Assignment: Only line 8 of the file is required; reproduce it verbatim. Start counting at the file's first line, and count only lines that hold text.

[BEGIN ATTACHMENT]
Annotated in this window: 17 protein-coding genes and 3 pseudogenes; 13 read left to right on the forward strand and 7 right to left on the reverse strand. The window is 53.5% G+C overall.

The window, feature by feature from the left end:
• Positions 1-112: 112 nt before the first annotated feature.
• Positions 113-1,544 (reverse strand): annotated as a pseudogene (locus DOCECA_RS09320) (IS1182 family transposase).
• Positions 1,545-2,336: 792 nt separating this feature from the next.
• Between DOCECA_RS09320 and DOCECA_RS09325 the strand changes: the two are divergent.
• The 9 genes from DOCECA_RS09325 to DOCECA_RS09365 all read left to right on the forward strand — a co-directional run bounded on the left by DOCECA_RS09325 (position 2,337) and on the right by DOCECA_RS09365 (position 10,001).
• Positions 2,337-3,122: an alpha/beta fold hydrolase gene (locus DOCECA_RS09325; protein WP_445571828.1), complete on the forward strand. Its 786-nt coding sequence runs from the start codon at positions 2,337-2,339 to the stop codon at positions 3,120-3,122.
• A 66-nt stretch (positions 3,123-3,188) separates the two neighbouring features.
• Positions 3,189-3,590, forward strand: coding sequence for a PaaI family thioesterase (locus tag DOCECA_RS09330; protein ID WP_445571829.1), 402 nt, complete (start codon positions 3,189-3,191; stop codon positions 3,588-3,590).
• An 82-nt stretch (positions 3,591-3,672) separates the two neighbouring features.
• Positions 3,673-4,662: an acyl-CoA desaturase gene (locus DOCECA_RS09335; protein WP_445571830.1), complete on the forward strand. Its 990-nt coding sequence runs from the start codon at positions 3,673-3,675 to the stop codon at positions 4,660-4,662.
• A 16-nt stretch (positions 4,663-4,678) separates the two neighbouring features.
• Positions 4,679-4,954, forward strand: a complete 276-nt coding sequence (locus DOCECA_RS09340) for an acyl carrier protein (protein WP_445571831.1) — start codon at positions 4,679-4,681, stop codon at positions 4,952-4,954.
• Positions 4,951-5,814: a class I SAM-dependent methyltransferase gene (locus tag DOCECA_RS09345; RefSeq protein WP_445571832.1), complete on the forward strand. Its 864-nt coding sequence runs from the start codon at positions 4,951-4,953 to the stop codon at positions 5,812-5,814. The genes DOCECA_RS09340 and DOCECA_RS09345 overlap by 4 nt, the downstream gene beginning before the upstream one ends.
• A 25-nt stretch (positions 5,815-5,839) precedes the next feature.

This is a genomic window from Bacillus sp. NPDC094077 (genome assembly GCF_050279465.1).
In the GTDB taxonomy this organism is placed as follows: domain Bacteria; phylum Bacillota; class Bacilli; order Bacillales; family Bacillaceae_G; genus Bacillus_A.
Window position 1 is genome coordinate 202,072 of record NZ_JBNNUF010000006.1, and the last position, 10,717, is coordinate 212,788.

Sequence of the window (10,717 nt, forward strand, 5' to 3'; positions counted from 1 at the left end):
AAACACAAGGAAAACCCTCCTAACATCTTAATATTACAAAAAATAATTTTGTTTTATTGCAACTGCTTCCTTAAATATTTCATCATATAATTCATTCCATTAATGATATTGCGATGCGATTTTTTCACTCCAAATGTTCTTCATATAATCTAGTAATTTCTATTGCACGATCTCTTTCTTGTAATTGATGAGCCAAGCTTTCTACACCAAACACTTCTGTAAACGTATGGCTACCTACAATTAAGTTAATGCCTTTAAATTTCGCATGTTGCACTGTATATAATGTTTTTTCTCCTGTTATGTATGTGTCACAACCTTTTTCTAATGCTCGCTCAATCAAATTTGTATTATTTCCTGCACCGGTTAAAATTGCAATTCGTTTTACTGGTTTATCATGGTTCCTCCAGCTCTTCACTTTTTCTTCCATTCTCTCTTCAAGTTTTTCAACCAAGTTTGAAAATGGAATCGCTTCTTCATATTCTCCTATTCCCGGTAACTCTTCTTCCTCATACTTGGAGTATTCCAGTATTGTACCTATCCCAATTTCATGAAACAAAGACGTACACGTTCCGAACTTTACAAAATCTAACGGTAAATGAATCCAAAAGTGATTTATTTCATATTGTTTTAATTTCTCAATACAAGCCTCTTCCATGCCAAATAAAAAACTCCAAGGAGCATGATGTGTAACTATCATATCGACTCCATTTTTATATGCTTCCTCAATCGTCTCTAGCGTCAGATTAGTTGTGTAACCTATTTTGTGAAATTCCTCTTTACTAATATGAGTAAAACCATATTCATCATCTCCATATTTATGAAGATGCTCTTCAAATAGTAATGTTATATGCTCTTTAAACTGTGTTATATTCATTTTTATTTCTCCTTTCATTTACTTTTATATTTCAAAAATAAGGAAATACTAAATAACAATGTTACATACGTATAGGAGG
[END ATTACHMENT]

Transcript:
• Positions 2,337-3,122: an alpha/beta fold hydrolase gene (locus DOCECA_RS09325; protein WP_445571828.1), complete on the forward strand. Its 786-nt coding sequence runs from the start codon at positions 2,337-2,339 to the stop codon at positions 3,120-3,122.